Our team evaluated the latest research from the Centers for Disease Control and Prevention and the National Highway Traffic Safety Administration to find the most recent and useful statistics on traumatic brain injuries in the United States.
How Common Are Traumatic Brain Injuries?
In 2017, approximately 5 million individuals throughout the United States had a disability resulting from traumatic brain injury.
Traumatic brain injuries were responsible for approximately 2.8 million hospitalizations, emergency department visits, and deaths throughout the United States in 2013.
Between 2007 and 2013, hospitalization rates related to TBI dropped 2.5 percent while fatality rates dropped 5 percent. Emergency department visits related to TBI, on the other hand, rose 47 percent.
Every year throughout the United States, approximately 1.7 million people sustain a traumatic brain injury.
Traumatic Brain Injury Fatality Statistics
Traumatic brain injuries are responsible for approximately 30 percent of injury deaths. Throughout the United States, 153 people die every day from injuries that include TBI.
Most Common Causes of Traumatic Brain Injuries
Falls were responsible for 47 percent of TBI-related hospitalizations, emergency department visits, and deaths throughout the United States in 2013, making them the leading cause of traumatic brain injury that year.
The second leading cause of traumatic brain injury throughout the United States in 2013 was getting struck by an object. This scenario accounted for approximately 15 percent of all TBI-related hospitalizations, emergency department visits, and deaths.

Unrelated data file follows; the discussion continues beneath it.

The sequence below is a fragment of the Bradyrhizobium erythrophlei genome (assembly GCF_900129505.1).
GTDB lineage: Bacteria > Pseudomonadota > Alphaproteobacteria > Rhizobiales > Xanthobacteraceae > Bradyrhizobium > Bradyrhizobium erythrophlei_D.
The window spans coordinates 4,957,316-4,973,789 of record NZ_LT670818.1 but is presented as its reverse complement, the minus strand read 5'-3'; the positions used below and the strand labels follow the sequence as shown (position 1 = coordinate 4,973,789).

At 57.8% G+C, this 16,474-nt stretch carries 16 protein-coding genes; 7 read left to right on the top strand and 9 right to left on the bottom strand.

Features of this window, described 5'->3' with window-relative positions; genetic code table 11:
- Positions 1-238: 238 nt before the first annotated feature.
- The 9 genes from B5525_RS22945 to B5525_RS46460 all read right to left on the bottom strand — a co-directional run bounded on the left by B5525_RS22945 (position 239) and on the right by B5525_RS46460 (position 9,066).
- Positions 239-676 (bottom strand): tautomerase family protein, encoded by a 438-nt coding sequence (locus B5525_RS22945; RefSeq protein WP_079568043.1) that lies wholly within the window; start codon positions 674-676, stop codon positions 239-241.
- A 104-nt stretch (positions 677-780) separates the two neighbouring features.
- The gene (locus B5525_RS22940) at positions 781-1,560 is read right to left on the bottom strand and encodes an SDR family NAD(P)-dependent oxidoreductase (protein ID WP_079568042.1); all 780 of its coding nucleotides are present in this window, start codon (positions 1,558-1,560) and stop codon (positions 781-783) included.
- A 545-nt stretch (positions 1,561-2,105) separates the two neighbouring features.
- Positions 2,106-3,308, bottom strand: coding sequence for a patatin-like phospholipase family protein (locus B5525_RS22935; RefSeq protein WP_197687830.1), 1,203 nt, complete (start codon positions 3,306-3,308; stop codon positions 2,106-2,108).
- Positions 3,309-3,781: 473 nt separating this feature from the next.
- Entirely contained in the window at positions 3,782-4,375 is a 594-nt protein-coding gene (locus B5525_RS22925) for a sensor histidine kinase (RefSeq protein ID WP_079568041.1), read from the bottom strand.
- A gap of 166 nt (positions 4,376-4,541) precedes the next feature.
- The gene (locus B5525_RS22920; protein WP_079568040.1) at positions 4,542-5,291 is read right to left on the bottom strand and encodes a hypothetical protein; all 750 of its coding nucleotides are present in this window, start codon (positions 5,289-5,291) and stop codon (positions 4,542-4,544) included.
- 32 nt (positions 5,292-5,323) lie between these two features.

In 2013, motor-vehicle collisions were the third leading cause of TBI-related hospitalizations, emergency department visits, and deaths (14 percent) throughout the United States among individuals in every age group. That same year, car accidents were also responsible for 19 percent of all TBI-related deaths, making them the third leading cause.
For people between the ages of 5 and 24, motor-vehicle collisions were the primary cause of TBI-related deaths in 2013.
For adolescents, as well as people between the ages of 15 and 44, car accidents were the primary cause of TBI-related hospital visits in 2013.
For children up to 14 years of age, falls were responsible for 54 percent of TBI-related hospitalizations, emergency department visits, and deaths in 2013.
Among people who were at least 65 years old, falls were responsible for 79 percent of TBI-related hospitalizations, emergency department visits, and deaths in 2013.
Emergency departments throughout the United States treated approximately 329,290 patients under the age of 20 for recreation or sports-related injuries that included a TBI in 2012.
Between 2001 and 2012, the rate of emergency department visits for recreation and sports-related injuries that included a TBI either alone or with additional injuries increased more than twofold among children who were 19 or younger.
Effects of Traumatic Brain Injuries
Approximately 124,600 individuals with TBI suffer physical disability or long-term cognitive impairment as a result of their injury.
Recent data released by the CDC indicates approximately 5.3 million people throughout the United States live with a TBI-related disability that is permanent.
Approximately 43 percent of people who are hospitalized after sustaining a TBI suffer a related disability 12 months after the accident.
Traumatic Brain Injuries by Age
Among children up to 14 years of age, about 511,000 traumatic brain injuries occur.
People who are at least 75 years old are the most likely to experience TBI-related hospitalizations and fatalities.